On most of today's albums, the lyrics can be fitted on one side of the inner sleeve in large type, with plenty of room left over for pictures. Not so with British singer-songwriter Leon Rosselson. His "Temporary Loss of Vision" contains four pages of tightly packed lyrics for songs about the joys and travails of family, the immorality of drug company profits, the dangers of post-Falkland jingoism and the challenge of nuclear mindset.
Rosselson, who will be making his Washington debut at the House of Musical Traditions in Takoma Park on Monday night, is considered one of England's finest songwriters, variously described as an anarchist Noel Coward or an activist Tom Lehrer. He's also written a number of plays, six of which have been produced, but his main activity over the past 20 years has been the writing of social and topical songs in the folk mold.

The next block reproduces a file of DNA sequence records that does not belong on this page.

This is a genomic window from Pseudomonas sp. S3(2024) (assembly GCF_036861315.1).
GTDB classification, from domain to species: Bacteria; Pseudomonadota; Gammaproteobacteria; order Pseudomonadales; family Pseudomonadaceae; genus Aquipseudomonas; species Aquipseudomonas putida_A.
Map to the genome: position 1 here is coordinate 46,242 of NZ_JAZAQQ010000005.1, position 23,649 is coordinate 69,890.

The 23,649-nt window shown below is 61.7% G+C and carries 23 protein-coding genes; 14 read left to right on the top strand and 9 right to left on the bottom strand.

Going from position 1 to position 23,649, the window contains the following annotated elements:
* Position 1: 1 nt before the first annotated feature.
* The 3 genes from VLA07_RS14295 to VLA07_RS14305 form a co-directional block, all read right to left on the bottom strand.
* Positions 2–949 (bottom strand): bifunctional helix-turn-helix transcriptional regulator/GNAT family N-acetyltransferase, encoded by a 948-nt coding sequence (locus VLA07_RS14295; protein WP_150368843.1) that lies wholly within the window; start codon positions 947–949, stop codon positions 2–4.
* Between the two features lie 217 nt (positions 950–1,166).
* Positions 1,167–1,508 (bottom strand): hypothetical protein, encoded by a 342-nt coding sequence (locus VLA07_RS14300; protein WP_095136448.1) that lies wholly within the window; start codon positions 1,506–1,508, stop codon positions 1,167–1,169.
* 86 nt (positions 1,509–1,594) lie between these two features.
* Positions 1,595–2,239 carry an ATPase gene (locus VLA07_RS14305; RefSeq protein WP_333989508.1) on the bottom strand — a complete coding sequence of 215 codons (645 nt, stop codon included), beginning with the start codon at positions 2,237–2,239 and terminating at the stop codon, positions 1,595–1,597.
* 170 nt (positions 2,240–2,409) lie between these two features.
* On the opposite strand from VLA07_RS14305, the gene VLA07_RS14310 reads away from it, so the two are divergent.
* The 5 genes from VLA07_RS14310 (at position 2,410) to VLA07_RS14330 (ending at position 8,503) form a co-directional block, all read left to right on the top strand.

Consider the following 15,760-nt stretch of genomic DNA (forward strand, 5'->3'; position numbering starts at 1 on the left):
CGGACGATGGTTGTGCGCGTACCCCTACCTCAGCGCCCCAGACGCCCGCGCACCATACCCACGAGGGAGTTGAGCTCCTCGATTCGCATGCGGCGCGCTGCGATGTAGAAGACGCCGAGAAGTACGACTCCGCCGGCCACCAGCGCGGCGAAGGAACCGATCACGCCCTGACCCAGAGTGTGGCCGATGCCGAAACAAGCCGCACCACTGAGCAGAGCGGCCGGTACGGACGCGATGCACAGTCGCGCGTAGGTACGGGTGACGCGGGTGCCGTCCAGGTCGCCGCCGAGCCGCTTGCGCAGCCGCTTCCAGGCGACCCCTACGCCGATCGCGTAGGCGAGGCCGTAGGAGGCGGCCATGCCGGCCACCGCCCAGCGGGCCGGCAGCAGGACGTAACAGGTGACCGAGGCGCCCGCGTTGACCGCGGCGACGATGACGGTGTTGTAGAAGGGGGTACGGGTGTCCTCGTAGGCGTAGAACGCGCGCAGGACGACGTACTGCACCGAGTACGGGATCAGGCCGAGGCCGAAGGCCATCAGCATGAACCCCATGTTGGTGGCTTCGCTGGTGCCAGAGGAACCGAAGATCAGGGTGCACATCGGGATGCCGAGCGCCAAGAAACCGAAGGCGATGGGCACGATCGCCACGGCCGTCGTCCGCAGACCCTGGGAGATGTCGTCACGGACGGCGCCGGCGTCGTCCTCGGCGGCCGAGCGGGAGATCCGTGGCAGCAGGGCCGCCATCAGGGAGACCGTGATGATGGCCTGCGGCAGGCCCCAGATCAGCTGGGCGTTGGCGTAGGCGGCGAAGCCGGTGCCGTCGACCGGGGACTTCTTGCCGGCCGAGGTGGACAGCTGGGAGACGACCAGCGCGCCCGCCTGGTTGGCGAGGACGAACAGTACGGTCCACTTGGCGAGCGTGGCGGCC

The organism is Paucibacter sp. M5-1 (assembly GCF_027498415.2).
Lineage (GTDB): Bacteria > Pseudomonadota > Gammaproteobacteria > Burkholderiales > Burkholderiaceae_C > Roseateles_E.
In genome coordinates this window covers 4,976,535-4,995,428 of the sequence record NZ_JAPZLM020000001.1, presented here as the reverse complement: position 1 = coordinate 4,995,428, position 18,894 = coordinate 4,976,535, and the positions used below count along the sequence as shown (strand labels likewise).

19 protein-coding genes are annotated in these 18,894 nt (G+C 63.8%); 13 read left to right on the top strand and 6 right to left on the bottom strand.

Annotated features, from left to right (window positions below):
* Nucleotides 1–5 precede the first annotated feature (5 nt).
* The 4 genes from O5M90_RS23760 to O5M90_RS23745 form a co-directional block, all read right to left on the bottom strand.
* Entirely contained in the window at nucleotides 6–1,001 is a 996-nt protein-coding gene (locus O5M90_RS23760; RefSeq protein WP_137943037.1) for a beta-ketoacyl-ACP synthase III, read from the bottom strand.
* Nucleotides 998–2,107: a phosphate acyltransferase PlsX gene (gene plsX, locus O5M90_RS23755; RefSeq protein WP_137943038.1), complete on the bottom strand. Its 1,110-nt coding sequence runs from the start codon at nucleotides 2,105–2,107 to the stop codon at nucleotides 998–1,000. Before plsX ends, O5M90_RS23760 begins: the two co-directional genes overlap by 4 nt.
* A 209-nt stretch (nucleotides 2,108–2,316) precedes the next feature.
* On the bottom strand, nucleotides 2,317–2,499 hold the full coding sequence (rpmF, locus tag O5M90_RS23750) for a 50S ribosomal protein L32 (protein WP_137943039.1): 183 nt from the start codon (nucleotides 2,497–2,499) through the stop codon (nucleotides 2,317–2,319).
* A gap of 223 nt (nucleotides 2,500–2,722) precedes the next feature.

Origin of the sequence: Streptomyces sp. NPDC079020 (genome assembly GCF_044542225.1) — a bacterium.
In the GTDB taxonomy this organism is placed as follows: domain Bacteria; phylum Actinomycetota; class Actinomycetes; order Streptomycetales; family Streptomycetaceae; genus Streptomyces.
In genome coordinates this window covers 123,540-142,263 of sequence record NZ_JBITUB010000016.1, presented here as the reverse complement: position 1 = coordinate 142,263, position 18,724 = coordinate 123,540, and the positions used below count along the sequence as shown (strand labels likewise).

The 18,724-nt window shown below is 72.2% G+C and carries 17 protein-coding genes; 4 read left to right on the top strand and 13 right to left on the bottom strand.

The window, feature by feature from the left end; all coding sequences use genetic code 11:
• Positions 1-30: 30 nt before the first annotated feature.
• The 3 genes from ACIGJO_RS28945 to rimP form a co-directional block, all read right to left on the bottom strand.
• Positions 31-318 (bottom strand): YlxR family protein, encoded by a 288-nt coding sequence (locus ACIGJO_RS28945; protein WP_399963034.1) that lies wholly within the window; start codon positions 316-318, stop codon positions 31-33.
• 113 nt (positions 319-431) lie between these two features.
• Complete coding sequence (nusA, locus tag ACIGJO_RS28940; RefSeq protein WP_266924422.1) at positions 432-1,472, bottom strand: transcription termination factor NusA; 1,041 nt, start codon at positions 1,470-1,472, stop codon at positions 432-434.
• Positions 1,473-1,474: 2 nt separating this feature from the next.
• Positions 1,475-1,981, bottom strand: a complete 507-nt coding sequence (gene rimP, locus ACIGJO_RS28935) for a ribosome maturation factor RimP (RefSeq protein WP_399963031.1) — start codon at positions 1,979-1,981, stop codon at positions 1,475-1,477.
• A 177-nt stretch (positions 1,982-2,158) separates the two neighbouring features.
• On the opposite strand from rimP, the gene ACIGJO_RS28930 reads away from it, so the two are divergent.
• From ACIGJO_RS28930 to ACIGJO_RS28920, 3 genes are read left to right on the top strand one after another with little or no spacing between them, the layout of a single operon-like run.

"I'm writing in a tradition which is probably more European than it is American, which is why it seems to use a lot of words," Rosselson says. "Americans tend not to, especially if you're in the marketplace. Then you use hardly any at all, and most of those will be repeated. It's just the idiom I'm writing in tends to be more literary."
Rosselson points to the chanson and political cabaret traditions in France and Germany as models and bristles at the term "protest singer." His songs, caustic and cautionary, certainly have greater breadth and depth than most protest songs, so one suspects Rosselson is doing a little putting-on when he says of his concert that "I will sing songs that will be a bundle of laughs from begining to end," including "No One Is Responsible," a chilling number about avoiding blame and conscience in the nuclear weapons community.
"That should have them rolling in the aisles."